Science projects to try at home, especially if you can't get out and about
As most of our events were delivered online in 2020, and were very definitely not hands-on, we produced this series of activities to help you to get into some science at home or in a nearby park.
Download all backyard activities (7.1 MB, zip).
Other National Science Week contributors have DIY activities to try too - check out these ones from:
We added a new DIY Science activity to our news story feed each morning throughout National Science Week in 2020:
Saturday 15 August: Make your own sherbet fizz
Sunday 16 August: Calculate the speed of light
Monday 17 August: Mpemba effect
Tuesday 18 August: Pop rocket
Wednesday 19 August: Jelly lenses
Thursday 20 August: See your TV remote signal
Friday 21 August: Honeycomb
Saturday 22 August: Elephant's toothpaste
Sunday 23 August: Iron cereal
"Lovely day for it!" Why do people talk about the weather so much? Why not spice up the conversation with some real weather science and build your own weather station.
Download now (315 kB, pdf).
There are animals around us everywhere and you can find traces of them if you know how and where to look. How many signs of animals can you find in your local environment?
Download now (455 kB, pdf).
Flowers might look pretty but take a closer look and you will see that flowers are packed with amazing structures to attract pollinators and to help them reproduce.
Download now (352 kB, pdf).
Insects at Night
Insects such as ants, dragonflies, butterflies, and grasshoppers are most active during the day but, apart from pesky mosquitoes, what insects are most active at night?
Download now (355 kB, pdf).
While you're outside catching insects, take the time to look up and do some astronomical observations. In August you should be able to see Jupiter, Saturn, the Southern Cross and maybe the ISS or other satellites. You can also do observations of the Sun and Moon in the daytime.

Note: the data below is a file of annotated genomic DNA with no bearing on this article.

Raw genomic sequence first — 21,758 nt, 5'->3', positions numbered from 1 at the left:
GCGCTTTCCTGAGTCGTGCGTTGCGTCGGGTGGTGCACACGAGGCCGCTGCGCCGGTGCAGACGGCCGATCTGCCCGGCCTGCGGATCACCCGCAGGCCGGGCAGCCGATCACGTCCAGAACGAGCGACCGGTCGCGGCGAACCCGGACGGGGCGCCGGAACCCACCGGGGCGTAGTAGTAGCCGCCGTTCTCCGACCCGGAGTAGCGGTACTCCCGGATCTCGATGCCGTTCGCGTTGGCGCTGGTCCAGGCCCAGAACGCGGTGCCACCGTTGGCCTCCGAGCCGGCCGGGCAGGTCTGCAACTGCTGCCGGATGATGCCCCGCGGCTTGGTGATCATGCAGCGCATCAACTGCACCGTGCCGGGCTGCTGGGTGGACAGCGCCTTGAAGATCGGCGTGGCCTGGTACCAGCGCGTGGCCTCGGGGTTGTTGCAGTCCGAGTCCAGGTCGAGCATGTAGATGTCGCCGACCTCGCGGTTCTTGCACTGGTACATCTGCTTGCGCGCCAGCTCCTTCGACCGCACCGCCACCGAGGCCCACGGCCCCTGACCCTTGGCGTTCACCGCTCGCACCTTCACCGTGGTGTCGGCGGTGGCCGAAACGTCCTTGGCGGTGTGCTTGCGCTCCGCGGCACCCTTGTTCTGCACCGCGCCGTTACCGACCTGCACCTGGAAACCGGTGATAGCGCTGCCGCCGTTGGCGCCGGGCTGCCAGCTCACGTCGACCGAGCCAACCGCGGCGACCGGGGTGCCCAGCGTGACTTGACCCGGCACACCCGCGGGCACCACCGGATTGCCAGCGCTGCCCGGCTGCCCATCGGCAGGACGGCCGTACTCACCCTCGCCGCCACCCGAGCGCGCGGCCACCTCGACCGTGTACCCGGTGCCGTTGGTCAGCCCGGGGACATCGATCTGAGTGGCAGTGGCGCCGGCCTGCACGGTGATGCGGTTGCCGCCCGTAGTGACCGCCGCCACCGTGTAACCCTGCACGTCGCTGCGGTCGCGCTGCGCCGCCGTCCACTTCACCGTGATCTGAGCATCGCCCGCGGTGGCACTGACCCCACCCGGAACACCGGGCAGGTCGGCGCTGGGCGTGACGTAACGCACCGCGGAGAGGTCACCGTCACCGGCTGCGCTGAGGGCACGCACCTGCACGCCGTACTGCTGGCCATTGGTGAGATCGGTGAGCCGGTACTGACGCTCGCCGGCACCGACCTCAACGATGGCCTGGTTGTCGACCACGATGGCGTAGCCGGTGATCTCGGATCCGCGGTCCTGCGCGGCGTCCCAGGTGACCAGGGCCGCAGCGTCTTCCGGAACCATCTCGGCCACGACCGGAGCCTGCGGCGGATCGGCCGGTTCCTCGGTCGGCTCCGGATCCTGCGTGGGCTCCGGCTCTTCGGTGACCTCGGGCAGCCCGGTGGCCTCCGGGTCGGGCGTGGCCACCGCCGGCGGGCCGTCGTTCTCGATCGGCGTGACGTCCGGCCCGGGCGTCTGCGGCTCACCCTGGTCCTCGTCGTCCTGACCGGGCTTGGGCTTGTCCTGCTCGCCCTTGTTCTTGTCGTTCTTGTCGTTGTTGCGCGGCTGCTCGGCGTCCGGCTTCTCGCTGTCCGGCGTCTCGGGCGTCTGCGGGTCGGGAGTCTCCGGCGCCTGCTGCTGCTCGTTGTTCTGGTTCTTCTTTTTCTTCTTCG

Satellites and Shooting Stars
Most things you see in the sky are far away from Earth, but some are a lot closer than you think.
Download now (1.3 MB, pdf).
Moon and Sun
They are the two brightest objects in the sky, and coincidentally they appear to be the same size when viewed from Earth.
Download now (1.1 MB, pdf).
Stars & Planets + plus August Star Charts
With just your eyes and some guidance you can see planets, many stars and constellations, nebulae, and nearby galaxies. And your phone can take good photos of them.
Download now (2.5 MB, pdf).
Astronomy When it's Cloudy
Sometimes objects in the sky won’t be visible. Cloudy conditions might be the perfect opportunity to catch up on sleep, but they’re also wonderful for exploring space from indoors.
Download now (1 MB, pdf).
Delve into the world of coding apps with Swift Rockets, a Swift Playground Book for children, their families, and the young at heart to learn a little programming, and some fabulous facts about space, and space debris.
The module uses the Swift Playgrounds app for iPad and MacOS.
Swift Rockets has been developed for by Secret Lab.